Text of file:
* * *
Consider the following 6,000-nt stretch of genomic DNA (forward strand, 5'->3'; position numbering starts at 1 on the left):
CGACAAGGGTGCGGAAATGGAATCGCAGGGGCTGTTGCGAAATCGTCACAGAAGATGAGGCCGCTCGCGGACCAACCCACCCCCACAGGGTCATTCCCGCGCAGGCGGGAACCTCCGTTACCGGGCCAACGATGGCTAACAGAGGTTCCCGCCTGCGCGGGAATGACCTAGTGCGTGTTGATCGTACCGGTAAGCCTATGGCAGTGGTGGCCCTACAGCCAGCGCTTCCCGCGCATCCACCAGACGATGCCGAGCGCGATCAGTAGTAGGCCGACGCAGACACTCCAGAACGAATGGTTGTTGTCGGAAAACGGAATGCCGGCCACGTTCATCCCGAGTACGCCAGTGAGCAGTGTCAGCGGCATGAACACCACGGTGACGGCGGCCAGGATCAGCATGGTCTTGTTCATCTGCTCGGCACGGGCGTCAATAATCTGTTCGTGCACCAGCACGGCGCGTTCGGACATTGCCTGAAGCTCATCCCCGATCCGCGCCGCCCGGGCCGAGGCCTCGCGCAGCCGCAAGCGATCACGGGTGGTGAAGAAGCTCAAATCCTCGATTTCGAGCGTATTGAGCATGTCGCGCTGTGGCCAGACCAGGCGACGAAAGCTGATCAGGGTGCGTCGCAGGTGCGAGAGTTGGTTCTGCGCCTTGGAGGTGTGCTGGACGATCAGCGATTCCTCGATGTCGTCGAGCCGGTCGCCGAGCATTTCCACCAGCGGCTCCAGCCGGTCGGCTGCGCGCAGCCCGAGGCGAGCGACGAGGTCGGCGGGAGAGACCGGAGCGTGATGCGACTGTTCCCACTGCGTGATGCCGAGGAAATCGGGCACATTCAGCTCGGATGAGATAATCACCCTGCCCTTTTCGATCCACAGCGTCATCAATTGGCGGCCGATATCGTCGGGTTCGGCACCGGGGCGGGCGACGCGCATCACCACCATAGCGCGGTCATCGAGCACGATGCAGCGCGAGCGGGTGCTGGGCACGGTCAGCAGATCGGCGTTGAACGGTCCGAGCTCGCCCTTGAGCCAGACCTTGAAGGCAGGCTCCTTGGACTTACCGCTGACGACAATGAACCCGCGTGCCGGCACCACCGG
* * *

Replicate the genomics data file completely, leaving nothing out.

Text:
Consider the following 6,000-nt stretch of genomic DNA (forward strand, 5'->3'; position numbering starts at 1 on the left):
CGACAAGGGTGCGGAAATGGAATCGCAGGGGCTGTTGCGAAATCGTCACAGAAGATGAGGCCGCTCGCGGACCAACCCACCCCCACAGGGTCATTCCCGCGCAGGCGGGAACCTCCGTTACCGGGCCAACGATGGCTAACAGAGGTTCCCGCCTGCGCGGGAATGACCTAGTGCGTGTTGATCGTACCGGTAAGCCTATGGCAGTGGTGGCCCTACAGCCAGCGCTTCCCGCGCATCCACCAGACGATGCCGAGCGCGATCAGTAGTAGGCCGACGCAGACACTCCAGAACGAATGGTTGTTGTCGGAAAACGGAATGCCGGCCACGTTCATCCCGAGTACGCCAGTGAGCAGTGTCAGCGGCATGAACACCACGGTGACGGCGGCCAGGATCAGCATGGTCTTGTTCATCTGCTCGGCACGGGCGTCAATAATCTGTTCGTGCACCAGCACGGCGCGTTCGGACATTGCCTGAAGCTCATCCCCGATCCGCGCCGCCCGGGCCGAGGCCTCGCGCAGCCGCAAGCGATCACGGGTGGTGAAGAAGCTCAAATCCTCGATTTCGAGCGTATTGAGCATGTCGCGCTGTGGCCAGACCAGGCGACGAAAGCTGATCAGGGTGCGTCGCAGGTGCGAGAGTTGGTTCTGCGCCTTGGAGGTGTGCTGGACGATCAGCGATTCCTCGATGTCGTCGAGCCGGTCGCCGAGCATTTCCACCAGCGGCTCCAGCCGGTCGGCTGCGCGCAGCCCGAGGCGAGCGACGAGGTCGGCGGGAGAGACCGGAGCGTGATGCGACTGTTCCCACTGCGTGATGCCGAGGAAATCGGGCACATTCAGCTCGGATGAGATAATCACCCTGCCCTTTTCGATCCACAGCGTCATCAATTGGCGGCCGATATCGTCGGGTTCGGCACCGGGGCGGGCGACGCGCATCACCACCATAGCGCGGTCATCGAGCACGATGCAGCGCGAGCGGGTGCTGGGCACGGTCAGCAGATCGGCGTTGAACGGTCCGAGCTCGCCCTTGAGCCAGACCTTGAAGGCAGGCTCCTTGGACTTACCGCTGACGACAATGAACCCGCGTGCCGGCACCACCGG